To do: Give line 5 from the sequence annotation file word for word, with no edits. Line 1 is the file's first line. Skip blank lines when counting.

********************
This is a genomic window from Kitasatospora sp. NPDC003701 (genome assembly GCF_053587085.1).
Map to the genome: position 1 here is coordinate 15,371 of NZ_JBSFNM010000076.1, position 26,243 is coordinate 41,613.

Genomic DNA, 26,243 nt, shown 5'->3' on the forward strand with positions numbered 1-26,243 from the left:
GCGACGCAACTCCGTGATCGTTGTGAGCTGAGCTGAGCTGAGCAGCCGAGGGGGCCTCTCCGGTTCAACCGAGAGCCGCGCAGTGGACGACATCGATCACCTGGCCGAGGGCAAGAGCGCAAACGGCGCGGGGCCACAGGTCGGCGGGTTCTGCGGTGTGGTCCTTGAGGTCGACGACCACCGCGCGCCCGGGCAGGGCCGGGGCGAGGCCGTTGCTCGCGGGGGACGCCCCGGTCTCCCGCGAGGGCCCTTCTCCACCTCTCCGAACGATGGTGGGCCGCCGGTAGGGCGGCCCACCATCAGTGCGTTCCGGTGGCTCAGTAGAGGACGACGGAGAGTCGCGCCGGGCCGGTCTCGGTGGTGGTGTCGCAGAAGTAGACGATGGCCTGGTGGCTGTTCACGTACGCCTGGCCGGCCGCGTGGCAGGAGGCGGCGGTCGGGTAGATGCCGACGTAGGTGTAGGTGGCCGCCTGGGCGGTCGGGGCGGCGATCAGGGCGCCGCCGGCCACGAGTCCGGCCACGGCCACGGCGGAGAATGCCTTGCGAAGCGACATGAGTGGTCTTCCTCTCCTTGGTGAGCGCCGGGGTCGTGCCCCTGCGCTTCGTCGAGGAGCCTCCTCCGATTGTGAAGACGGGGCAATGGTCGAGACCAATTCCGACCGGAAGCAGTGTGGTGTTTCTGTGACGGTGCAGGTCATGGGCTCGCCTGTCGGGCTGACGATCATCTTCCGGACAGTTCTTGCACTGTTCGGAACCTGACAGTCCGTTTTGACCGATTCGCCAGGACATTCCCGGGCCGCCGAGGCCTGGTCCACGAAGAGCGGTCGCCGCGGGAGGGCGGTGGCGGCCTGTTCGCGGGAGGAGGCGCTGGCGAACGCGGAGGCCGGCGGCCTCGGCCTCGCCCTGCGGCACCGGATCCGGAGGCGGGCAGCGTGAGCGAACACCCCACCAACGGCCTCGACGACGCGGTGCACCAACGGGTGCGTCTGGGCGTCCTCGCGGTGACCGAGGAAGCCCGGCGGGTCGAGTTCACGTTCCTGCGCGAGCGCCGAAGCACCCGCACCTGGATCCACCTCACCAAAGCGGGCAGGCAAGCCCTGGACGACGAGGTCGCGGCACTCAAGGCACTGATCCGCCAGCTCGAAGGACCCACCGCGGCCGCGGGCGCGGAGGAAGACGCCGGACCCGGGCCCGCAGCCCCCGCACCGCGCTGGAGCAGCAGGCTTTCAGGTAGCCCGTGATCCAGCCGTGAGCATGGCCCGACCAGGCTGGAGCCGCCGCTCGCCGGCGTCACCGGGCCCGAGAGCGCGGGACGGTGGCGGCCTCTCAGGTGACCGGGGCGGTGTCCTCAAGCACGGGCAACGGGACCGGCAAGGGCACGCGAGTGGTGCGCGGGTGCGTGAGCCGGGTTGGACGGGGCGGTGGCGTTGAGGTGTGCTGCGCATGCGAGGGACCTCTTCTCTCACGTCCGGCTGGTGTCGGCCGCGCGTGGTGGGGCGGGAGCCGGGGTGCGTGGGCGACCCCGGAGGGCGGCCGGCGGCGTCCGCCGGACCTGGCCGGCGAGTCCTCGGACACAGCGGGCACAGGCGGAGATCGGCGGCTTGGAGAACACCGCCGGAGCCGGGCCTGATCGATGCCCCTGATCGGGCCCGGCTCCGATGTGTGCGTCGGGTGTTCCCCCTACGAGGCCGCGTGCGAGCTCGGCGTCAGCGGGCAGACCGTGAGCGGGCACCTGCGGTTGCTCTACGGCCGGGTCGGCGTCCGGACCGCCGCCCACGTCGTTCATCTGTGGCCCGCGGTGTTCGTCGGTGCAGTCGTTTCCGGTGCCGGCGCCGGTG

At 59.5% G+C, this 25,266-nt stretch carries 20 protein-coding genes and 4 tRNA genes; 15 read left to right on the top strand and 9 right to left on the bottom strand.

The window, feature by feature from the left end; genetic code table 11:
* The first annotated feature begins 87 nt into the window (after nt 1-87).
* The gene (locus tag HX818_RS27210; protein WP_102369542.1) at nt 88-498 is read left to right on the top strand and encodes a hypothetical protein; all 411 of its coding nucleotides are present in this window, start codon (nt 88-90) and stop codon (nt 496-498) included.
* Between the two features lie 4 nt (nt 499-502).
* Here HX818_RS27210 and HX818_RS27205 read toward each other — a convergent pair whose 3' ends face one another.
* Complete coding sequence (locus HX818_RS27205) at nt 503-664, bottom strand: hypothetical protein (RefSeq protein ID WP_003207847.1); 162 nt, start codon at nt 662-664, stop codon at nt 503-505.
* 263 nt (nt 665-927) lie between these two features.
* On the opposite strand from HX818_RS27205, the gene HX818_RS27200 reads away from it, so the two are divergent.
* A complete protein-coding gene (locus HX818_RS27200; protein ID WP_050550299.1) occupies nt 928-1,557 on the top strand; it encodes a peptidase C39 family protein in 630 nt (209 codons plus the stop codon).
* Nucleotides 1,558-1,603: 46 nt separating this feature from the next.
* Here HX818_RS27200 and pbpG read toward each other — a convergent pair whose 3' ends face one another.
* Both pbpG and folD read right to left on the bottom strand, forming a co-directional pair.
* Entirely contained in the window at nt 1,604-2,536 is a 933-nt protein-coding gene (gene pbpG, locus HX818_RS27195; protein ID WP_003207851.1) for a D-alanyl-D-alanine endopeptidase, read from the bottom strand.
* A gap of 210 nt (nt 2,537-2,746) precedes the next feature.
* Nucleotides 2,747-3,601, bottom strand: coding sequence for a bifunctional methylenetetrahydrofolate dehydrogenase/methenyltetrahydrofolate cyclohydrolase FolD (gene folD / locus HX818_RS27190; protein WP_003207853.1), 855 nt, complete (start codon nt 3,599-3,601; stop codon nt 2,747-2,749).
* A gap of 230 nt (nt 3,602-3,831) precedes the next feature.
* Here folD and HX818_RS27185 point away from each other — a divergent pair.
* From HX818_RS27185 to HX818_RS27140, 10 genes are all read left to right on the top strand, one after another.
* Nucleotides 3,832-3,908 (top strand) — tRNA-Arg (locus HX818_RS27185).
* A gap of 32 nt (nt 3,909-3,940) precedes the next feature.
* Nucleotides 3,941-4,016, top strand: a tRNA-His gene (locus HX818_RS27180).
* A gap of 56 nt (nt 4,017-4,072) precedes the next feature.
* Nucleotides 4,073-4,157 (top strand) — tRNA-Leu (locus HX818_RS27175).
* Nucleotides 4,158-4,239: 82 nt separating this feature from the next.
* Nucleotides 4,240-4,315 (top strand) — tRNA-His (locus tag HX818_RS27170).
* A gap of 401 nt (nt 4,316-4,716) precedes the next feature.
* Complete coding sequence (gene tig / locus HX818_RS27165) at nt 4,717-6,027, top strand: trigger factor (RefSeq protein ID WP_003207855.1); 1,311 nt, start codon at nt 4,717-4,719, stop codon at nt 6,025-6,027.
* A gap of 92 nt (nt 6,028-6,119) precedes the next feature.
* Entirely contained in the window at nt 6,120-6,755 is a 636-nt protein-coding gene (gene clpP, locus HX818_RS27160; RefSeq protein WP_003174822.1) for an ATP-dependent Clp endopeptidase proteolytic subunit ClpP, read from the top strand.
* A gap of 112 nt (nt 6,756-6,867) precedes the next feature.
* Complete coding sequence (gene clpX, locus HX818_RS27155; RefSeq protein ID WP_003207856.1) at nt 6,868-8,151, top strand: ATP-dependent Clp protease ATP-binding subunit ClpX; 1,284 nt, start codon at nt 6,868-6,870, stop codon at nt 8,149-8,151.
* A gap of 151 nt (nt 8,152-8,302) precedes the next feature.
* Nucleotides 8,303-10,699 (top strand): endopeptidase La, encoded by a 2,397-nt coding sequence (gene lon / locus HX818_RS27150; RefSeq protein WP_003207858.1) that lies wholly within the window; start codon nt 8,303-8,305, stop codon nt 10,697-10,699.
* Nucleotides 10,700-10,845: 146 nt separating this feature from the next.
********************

At 59.5% G+C, this 25,266-nt stretch carries 20 protein-coding genes and 4 tRNA genes; 15 read left to right on the top strand and 9 right to left on the bottom strand.